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The Future of Entertainment: YouTube and Hulu?

imagesThe 2009-2010 economic downturn has without a doubt impacted virtually every sector of the entertainment marketplace, it has also accelerated and intensified the digital migration among both providers and consumers of content. Direct digital distribution is beginning to surface as a major way of providing movies to audiences online. According to the Houston Chronicle:

“a survey conducted by consumer electronics shopping site Retrevo, 64 percent of Americans watch at least some of their television online. Twenty-three percent of respondents under 25 said they watch most of their TV online.”

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Online video viewing is more ubiquitous than ever. Consider the results from Nielsen’s Three Screen Report:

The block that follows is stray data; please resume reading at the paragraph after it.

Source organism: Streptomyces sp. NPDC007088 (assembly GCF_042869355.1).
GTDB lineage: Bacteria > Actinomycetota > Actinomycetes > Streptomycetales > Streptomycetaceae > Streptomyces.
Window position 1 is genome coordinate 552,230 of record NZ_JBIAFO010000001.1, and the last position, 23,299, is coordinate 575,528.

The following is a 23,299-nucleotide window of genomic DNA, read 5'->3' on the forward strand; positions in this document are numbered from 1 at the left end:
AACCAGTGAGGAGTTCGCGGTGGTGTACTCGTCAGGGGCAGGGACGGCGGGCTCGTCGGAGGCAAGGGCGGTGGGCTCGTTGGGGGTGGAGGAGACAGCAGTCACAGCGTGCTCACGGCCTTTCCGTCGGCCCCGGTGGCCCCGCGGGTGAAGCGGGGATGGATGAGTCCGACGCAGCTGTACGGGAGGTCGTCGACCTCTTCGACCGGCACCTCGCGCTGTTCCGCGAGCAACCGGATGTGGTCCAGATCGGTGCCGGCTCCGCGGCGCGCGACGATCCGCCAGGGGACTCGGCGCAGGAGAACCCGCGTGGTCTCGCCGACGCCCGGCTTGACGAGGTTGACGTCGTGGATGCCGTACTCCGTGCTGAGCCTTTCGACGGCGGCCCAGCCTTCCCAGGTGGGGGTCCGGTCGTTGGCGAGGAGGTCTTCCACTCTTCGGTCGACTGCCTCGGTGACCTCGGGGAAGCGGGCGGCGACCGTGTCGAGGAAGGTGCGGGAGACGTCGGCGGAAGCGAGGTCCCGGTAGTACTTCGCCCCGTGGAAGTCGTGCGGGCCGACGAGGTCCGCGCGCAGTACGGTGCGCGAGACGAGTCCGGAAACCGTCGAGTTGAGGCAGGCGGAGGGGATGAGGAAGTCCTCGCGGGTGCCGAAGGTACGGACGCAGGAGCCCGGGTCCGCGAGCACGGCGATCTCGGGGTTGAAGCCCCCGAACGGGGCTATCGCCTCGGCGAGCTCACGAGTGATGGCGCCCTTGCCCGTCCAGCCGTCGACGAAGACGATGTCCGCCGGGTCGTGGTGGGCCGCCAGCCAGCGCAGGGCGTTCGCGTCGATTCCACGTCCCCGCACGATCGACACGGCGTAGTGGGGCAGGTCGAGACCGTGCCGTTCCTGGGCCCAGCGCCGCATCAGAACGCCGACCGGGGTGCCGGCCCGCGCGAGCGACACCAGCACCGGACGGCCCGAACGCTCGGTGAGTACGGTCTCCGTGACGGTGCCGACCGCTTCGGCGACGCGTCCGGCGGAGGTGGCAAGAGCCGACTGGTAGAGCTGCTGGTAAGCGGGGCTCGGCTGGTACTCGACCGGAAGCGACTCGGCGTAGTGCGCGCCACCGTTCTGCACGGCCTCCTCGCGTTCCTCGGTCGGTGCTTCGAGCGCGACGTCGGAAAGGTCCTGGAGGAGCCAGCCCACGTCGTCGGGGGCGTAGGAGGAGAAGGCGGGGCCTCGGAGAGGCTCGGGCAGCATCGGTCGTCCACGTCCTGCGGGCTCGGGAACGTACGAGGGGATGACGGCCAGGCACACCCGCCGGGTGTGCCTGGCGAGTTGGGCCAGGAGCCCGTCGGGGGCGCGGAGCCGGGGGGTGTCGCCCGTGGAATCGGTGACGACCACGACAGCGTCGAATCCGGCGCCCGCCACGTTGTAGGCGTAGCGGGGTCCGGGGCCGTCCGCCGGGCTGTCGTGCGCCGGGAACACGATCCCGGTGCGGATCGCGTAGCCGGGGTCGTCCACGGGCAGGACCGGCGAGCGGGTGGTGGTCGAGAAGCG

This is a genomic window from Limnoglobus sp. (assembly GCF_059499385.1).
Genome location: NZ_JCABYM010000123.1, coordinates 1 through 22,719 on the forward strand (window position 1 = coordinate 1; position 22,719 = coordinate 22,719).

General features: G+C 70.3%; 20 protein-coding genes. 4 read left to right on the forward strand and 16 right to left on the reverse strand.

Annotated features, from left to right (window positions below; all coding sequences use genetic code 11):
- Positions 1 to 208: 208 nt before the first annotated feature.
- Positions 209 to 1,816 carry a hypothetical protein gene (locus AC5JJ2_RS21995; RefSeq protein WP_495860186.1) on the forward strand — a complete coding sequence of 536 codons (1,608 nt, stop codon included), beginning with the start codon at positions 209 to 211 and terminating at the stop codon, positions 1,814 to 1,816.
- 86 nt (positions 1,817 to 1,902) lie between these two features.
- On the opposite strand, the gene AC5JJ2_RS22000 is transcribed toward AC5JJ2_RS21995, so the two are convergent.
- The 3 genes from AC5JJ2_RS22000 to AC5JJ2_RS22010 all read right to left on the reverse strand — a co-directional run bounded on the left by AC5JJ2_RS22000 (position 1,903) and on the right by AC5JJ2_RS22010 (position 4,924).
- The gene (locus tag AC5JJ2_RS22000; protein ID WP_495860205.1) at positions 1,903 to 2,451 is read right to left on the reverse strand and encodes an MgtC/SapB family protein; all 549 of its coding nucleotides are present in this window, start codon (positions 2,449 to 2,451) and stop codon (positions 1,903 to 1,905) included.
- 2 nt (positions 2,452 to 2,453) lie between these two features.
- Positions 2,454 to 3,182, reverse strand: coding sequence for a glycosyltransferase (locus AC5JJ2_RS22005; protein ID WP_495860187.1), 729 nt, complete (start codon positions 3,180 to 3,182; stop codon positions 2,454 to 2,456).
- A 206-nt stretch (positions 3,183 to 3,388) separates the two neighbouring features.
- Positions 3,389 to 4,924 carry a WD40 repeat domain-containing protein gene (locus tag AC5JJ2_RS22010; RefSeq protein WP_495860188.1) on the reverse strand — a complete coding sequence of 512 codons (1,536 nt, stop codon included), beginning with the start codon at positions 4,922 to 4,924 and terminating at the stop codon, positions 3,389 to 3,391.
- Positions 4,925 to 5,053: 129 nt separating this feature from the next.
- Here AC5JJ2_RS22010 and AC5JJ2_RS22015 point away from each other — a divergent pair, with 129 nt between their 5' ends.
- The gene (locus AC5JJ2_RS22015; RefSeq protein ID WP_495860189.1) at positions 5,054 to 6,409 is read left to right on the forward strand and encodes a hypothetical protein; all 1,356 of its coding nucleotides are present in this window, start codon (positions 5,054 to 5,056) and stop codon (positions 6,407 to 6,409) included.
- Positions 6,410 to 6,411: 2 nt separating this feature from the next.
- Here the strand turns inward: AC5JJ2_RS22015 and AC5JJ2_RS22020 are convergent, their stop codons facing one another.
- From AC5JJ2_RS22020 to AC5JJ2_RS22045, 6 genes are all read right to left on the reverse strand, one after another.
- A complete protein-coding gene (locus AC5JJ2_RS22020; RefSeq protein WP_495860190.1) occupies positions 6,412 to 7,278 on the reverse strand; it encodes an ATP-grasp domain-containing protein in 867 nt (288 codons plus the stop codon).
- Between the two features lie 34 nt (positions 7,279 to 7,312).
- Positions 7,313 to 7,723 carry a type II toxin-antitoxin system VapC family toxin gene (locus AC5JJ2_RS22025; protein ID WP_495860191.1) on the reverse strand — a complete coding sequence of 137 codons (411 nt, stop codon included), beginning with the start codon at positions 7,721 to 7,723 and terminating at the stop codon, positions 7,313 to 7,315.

“138 million people watching video Internet spent on average three hours, 22 minutes during the month doing so”

As prices for devices like the iPhone or the new iPad drop, as online video quality improves, and more premium content becomes available on the internet, both broadband and mobile video will continue to grow.

But what about the number of consumers who actually paid for the online video content? The convergence of the television and the computer makes sense, but will online-viewers be willing to pay for content that they originally watched for free?

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As the computer-using and wireless hand-held segment of the entertainment consuming population continues to increase, as digital cable lines, DSL, wireless, satellite, and other systems continue to converge, and as delivery technology continues to improve, one can expect that delivery of motion pictures online or wirelessly will rapidly expand over the next few years.

The digital vs. TV discourse will continue to accelerate. While the economy will have (hopefully) recovered by 2011, the broadcast networks will soon be fighting for every dollar side by side YouTube, Hulu, the digital video networks, and the rest of the video providers out there knocking on the door.

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